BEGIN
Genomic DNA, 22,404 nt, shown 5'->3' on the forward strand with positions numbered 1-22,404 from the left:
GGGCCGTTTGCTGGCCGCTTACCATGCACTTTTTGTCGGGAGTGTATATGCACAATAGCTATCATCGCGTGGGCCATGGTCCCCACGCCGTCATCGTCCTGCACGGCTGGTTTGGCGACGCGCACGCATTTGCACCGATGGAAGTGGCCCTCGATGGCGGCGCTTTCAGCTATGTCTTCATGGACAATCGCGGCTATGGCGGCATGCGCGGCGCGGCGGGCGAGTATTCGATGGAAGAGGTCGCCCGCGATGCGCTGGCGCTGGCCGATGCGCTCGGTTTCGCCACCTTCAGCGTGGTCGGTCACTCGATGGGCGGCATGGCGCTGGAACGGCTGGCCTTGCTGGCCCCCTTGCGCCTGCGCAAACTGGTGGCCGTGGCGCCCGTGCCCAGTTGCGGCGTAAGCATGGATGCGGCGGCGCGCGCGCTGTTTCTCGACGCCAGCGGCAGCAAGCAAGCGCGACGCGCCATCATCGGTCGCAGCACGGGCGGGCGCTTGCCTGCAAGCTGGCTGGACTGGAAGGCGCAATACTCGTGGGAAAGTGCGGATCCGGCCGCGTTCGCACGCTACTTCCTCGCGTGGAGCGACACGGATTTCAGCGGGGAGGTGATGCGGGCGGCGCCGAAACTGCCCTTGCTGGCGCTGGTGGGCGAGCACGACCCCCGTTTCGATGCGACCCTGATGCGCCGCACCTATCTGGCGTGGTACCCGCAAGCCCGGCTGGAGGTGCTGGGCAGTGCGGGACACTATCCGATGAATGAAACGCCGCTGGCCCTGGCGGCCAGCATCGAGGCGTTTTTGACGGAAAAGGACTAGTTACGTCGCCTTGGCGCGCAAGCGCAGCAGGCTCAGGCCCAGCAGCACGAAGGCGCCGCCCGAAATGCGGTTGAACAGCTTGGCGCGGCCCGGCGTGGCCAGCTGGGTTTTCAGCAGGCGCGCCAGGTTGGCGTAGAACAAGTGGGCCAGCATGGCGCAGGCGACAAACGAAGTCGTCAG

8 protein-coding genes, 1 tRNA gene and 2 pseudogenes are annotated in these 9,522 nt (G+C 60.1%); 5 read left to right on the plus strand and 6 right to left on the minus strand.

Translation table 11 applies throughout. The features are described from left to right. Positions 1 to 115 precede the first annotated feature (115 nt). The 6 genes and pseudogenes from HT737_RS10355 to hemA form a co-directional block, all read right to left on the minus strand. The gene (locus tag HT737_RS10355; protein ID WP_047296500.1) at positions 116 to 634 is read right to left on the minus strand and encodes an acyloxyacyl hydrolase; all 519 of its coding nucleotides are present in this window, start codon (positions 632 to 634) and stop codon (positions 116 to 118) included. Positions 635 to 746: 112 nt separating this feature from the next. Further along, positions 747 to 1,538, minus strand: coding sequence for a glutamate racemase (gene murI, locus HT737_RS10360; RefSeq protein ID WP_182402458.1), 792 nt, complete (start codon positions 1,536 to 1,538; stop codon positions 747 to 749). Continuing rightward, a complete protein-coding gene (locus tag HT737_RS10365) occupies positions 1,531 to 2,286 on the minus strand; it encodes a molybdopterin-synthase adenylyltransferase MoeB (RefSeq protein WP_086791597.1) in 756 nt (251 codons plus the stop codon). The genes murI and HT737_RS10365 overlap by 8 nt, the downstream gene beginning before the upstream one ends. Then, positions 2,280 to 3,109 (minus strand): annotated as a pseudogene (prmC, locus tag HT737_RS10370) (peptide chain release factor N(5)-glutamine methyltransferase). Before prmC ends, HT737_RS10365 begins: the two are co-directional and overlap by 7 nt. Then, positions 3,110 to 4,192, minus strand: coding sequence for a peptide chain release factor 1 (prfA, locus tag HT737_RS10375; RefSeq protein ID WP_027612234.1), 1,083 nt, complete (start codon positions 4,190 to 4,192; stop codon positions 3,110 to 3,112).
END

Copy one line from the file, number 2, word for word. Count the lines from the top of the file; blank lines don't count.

GGGCCGTTTGCTGGCCGCTTACCATGCACTTTTTGTCGGGAGTGTATATGCACAATAGCTATCATCGCGTGGGCCATGGTCCCCACGCCGTCATCGTCCTGCACGGCTGGTTTGGCGACGCGCACGCATTTGCACCGATGGAAGTGGCCCTCGATGGCGGCGCTTTCAGCTATGTCTTCATGGACAATCGCGGCTATGGCGGCATGCGCGGCGCGGCGGGCGAGTATTCGATGGAAGAGGTCGCCCGCGATGCGCTGGCGCTGGCCGATGCGCTCGGTTTCGCCACCTTCAGCGTGGTCGGTCACTCGATGGGCGGCATGGCGCTGGAACGGCTGGCCTTGCTGGCCCCCTTGCGCCTGCGCAAACTGGTGGCCGTGGCGCCCGTGCCCAGTTGCGGCGTAAGCATGGATGCGGCGGCGCGCGCGCTGTTTCTCGACGCCAGCGGCAGCAAGCAAGCGCGACGCGCCATCATCGGTCGCAGCACGGGCGGGCGCTTGCCTGCAAGCTGGCTGGACTGGAAGGCGCAATACTCGTGGGAAAGTGCGGATCCGGCCGCGTTCGCACGCTACTTCCTCGCGTGGAGCGACACGGATTTCAGCGGGGAGGTGATGCGGGCGGCGCCGAAACTGCCCTTGCTGGCGCTGGTGGGCGAGCACGACCCCCGTTTCGATGCGACCCTGATGCGCCGCACCTATCTGGCGTGGTACCCGCAAGCCCGGCTGGAGGTGCTGGGCAGTGCGGGACACTATCCGATGAATGAAACGCCGCTGGCCCTGGCGGCCAGCATCGAGGCGTTTTTGACGGAAAAGGACTAGTTACGTCGCCTTGGCGCGCAAGCGCAGCAGGCTCAGGCCCAGCAGCACGAAGGCGCCGCCCGAAATGCGGTTGAACAGCTTGGCGCGGCCCGGCGTGGCCAGCTGGGTTTTCAGCAGGCGCGCCAGGTTGGCGTAGAACAAGTGGGCCAGCATGGCGCAGGCGACAAACGAAGTCGTCAG